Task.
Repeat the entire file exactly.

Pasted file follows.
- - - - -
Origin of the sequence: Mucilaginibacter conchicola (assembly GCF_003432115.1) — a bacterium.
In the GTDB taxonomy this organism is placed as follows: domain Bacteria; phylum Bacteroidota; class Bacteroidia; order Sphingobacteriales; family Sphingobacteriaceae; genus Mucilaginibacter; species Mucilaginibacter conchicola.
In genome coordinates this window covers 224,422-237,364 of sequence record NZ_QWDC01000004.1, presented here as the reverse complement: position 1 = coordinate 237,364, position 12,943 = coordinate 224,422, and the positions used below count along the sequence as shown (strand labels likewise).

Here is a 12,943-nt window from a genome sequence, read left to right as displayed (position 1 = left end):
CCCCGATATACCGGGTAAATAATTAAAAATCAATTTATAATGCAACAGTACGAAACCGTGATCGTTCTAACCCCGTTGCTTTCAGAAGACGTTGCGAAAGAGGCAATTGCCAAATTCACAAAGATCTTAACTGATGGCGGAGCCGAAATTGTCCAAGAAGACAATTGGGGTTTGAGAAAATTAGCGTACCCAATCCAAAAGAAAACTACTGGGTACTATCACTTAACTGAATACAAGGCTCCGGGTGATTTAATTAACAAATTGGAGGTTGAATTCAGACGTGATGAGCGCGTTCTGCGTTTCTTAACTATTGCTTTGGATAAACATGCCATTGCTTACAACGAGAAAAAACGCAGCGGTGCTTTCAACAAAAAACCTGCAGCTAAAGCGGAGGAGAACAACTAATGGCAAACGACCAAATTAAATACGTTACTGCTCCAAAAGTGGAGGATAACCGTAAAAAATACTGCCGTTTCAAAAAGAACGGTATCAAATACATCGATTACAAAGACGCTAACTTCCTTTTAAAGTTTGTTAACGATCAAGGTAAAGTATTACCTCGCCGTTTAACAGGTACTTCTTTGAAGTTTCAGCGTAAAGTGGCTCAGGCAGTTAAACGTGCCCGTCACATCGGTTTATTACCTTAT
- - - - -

Origin of the sequence: Mucilaginibacter conchicola (assembly GCF_003432115.1) — a bacterium.
In the GTDB taxonomy this organism is placed as follows: domain Bacteria; phylum Bacteroidota; class Bacteroidia; order Sphingobacteriales; family Sphingobacteriaceae; genus Mucilaginibacter; species Mucilaginibacter conchicola.
In genome coordinates this window covers 224,422-237,364 of sequence record NZ_QWDC01000004.1, presented here as the reverse complement: position 1 = coordinate 237,364, position 12,943 = coordinate 224,422, and the positions used below count along the sequence as shown (strand labels likewise).

Here is a 12,943-nt window from a genome sequence, read left to right as displayed (position 1 = left end):
CCCCGATATACCGGGTAAATAATTAAAAATCAATTTATAATGCAACAGTACGAAACCGTGATCGTTCTAACCCCGTTGCTTTCAGAAGACGTTGCGAAAGAGGCAATTGCCAAATTCACAAAGATCTTAACTGATGGCGGAGCCGAAATTGTCCAAGAAGACAATTGGGGTTTGAGAAAATTAGCGTACCCAATCCAAAAGAAAACTACTGGGTACTATCACTTAACTGAATACAAGGCTCCGGGTGATTTAATTAACAAATTGGAGGTTGAATTCAGACGTGATGAGCGCGTTCTGCGTTTCTTAACTATTGCTTTGGATAAACATGCCATTGCTTACAACGAGAAAAAACGCAGCGGTGCTTTCAACAAAAAACCTGCAGCTAAAGCGGAGGAGAACAACTAATGGCAAACGACCAAATTAAATACGTTACTGCTCCAAAAGTGGAGGATAACCGTAAAAAATACTGCCGTTTCAAAAAGAACGGTATCAAATACATCGATTACAAAGACGCTAACTTCCTTTTAAAGTTTGTTAACGATCAAGGTAAAGTATTACCTCGCCGTTTAACAGGTACTTCTTTGAAGTTTCAGCGTAAAGTGGCTCAGGCAGTTAAACGTGCCCGTCACATCGGTTTATTACCTTAT